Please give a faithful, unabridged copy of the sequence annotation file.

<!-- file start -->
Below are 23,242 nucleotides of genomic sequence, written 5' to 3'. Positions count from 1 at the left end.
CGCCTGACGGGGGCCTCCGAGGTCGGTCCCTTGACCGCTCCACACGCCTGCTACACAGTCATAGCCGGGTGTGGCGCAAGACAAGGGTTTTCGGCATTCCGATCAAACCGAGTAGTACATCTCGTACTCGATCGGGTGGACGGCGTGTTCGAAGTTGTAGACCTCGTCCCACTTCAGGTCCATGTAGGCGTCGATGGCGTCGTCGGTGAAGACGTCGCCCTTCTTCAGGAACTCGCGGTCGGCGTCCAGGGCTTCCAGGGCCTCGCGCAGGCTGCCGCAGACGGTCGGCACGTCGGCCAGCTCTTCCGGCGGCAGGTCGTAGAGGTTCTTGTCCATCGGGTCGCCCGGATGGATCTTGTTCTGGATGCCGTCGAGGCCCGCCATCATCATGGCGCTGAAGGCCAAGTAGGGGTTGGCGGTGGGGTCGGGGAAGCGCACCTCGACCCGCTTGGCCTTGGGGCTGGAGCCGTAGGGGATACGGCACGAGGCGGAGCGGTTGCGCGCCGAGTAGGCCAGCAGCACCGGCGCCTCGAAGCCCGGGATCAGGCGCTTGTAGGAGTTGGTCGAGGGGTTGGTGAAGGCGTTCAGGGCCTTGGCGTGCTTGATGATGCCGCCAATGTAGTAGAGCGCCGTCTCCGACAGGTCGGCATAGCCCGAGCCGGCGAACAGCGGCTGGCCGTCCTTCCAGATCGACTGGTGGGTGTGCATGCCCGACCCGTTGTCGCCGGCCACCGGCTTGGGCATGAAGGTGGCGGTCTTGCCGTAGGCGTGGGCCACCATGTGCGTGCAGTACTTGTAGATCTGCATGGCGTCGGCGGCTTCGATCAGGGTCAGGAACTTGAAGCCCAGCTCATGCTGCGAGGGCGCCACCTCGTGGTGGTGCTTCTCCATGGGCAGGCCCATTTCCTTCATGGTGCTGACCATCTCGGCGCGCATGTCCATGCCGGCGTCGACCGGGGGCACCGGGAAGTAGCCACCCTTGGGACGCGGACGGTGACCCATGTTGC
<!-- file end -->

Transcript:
Below are 23,242 nucleotides of genomic sequence, written 5' to 3'. Positions count from 1 at the left end.
CGCCTGACGGGGGCCTCCGAGGTCGGTCCCTTGACCGCTCCACACGCCTGCTACACAGTCATAGCCGGGTGTGGCGCAAGACAAGGGTTTTCGGCATTCCGATCAAACCGAGTAGTACATCTCGTACTCGATCGGGTGGACGGCGTGTTCGAAGTTGTAGACCTCGTCCCACTTCAGGTCCATGTAGGCGTCGATGGCGTCGTCGGTGAAGACGTCGCCCTTCTTCAGGAACTCGCGGTCGGCGTCCAGGGCTTCCAGGGCCTCGCGCAGGCTGCCGCAGACGGTCGGCACGTCGGCCAGCTCTTCCGGCGGCAGGTCGTAGAGGTTCTTGTCCATCGGGTCGCCCGGATGGATCTTGTTCTGGATGCCGTCGAGGCCCGCCATCATCATGGCGCTGAAGGCCAAGTAGGGGTTGGCGGTGGGGTCGGGGAAGCGCACCTCGACCCGCTTGGCCTTGGGGCTGGAGCCGTAGGGGATACGGCACGAGGCGGAGCGGTTGCGCGCCGAGTAGGCCAGCAGCACCGGCGCCTCGAAGCCCGGGATCAGGCGCTTGTAGGAGTTGGTCGAGGGGTTGGTGAAGGCGTTCAGGGCCTTGGCGTGCTTGATGATGCCGCCAATGTAGTAGAGCGCCGTCTCCGACAGGTCGGCATAGCCCGAGCCGGCGAACAGCGGCTGGCCGTCCTTCCAGATCGACTGGTGGGTGTGCATGCCCGACCCGTTGTCGCCGGCCACCGGCTTGGGCATGAAGGTGGCGGTCTTGCCGTAGGCGTGGGCCACCATGTGCGTGCAGTACTTGTAGATCTGCATGGCGTCGGCGGCTTCGATCAGGGTCAGGAACTTGAAGCCCAGCTCATGCTGCGAGGGCGCCACCTCGTGGTGGTGCTTCTCCATGGGCAGGCCCATTTCCTTCATGGTGCTGACCATCTCGGCGCGCATGTCCATGCCGGCGTCGACCGGGGGCACCGGGAAGTAGCCACCCTTGGGACGCGGACGGTGACCCATGTTGC